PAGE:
YOUR LETTERS: America’s unions continue the march toward justice

(EDITOR’S NOTE: The historic August, 1963 people’s March on Washington – the March on Washington for Jobs and Freedom – saw 250,000 people rally in front of the Lincoln Memorial in Washington, D.C. It was the occasion of the famous “I have a Dream” speech of Dr. Martin Luther King. The following is a statement from AFL-CIO President Liz Shuler and AFL-CIO Secretary-Treasurer Fred Redmond commemorating the 60th anniversary of the March which took place in Washington last week on Aug. 26.)

As we mark the 60th anniversary of the March on Washington for Jobs and Freedom, it is a moment to reflect on the sacrifice and contributions of Black workers, activists, organizers and leaders who fought to ensure that America lived up to its democratic ideals. Icons like A. Philip Randolph, Bayard Rustin, Ella Baker and Dr. Martin Luther King Jr., who worked to bring the Labor and civil rights movements together, issued a call for change so powerful, it could not be ignored. 

But the work that began six decades ago is far from finished. Today, our democracy is under attack, and we have witnessed the deterioration of our hard-earned gains on civil, human and workers’ rights. Corporations and extremist politicians and judges are bent on dividing us and erasing the progress we’ve made on racial justice, voting rights, collective bargaining, access to reproductive healthcare, education and so much more. Now is the time for working people to come together and take bold action.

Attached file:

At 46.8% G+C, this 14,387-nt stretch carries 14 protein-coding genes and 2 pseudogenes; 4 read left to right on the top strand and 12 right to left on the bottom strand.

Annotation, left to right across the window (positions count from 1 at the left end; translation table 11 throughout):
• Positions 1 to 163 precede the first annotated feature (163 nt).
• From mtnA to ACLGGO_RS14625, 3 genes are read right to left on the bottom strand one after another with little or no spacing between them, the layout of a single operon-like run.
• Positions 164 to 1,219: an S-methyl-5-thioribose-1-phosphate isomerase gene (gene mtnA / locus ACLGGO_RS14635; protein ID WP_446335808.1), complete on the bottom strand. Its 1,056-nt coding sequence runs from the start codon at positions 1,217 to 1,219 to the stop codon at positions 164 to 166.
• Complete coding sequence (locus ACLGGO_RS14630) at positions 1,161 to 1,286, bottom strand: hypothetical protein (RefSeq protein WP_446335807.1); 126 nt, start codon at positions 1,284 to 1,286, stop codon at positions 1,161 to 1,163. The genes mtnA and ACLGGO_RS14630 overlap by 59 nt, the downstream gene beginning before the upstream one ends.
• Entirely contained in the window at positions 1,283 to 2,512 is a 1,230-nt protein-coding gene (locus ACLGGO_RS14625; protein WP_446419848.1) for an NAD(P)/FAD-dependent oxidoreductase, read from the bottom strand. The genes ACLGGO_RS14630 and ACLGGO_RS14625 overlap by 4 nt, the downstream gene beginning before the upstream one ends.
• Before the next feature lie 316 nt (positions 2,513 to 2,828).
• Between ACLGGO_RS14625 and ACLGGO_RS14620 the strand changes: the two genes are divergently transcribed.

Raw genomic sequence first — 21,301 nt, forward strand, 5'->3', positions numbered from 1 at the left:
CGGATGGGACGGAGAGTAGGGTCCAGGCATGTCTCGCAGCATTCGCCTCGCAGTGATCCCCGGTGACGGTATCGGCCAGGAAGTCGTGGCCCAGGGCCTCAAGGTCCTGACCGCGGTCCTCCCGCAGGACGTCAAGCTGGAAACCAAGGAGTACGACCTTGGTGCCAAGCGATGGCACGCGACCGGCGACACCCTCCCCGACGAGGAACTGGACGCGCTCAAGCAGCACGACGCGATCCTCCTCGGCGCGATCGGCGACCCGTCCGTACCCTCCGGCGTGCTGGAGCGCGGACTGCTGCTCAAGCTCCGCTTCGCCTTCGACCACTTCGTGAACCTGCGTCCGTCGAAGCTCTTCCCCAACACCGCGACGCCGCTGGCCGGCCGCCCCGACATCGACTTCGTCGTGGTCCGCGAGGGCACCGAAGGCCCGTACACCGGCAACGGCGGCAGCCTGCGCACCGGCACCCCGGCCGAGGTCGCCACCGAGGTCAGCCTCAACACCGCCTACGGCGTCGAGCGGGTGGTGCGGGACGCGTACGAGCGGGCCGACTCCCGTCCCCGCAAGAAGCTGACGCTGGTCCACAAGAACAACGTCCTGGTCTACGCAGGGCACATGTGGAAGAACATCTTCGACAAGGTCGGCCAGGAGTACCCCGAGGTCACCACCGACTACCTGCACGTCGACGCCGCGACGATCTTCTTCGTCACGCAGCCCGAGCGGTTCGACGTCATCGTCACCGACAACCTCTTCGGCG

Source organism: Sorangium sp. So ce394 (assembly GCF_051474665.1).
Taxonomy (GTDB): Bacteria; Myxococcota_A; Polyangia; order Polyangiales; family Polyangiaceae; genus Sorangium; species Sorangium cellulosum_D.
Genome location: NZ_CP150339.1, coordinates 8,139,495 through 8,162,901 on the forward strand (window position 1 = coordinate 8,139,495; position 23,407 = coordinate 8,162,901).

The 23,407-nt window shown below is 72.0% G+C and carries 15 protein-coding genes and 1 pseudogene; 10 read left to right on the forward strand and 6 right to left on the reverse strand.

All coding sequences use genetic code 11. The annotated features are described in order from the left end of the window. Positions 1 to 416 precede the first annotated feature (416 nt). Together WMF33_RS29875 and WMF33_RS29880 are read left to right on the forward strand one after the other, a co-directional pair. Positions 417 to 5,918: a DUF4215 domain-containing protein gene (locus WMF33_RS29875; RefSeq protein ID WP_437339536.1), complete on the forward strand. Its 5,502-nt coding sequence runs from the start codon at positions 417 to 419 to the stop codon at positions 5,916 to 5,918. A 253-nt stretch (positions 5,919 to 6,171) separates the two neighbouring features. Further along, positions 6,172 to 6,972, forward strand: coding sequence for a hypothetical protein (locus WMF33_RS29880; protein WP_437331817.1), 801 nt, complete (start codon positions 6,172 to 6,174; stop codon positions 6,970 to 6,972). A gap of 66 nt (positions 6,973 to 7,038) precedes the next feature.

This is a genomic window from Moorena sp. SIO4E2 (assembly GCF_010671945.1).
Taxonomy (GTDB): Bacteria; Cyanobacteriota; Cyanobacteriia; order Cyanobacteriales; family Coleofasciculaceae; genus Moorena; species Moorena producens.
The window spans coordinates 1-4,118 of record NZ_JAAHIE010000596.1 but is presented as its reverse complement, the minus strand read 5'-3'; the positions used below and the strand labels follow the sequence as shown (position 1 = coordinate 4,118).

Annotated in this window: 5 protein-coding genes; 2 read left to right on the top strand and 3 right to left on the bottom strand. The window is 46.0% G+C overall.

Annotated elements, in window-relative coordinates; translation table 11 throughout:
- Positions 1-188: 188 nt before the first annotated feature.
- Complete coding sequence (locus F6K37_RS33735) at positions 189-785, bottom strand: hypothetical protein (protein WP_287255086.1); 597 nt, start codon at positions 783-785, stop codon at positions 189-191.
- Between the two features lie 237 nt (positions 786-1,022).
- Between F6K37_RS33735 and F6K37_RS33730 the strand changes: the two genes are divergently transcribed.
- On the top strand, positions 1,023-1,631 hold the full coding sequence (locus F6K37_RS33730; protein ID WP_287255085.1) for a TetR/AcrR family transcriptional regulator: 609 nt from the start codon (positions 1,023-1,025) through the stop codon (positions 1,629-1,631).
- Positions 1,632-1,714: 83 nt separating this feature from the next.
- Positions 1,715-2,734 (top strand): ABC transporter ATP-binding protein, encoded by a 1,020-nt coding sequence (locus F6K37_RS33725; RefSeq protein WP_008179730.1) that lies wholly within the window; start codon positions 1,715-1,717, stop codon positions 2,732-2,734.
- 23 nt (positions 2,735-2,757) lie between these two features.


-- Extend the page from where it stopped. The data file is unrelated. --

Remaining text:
As thousands of working people mobilize and organize at unprecedented rates nationwide, it is clear we are ready for change that can only be won by stepping off the sidelines and raising our collective voice.

We are demanding our rightful seat at the table; together with our friends and allies in the civil rights movement, we are working to preserve our democracy for generations to come.

As we prepare to come together once again at the Lincoln Memorial, we will recommit to the fight for racial and economic justice and continue working to achieve the goals of Randolph, Rustin, Baker, King and countless others who gathered on that historic day in 1963 to create a brighter future for America.

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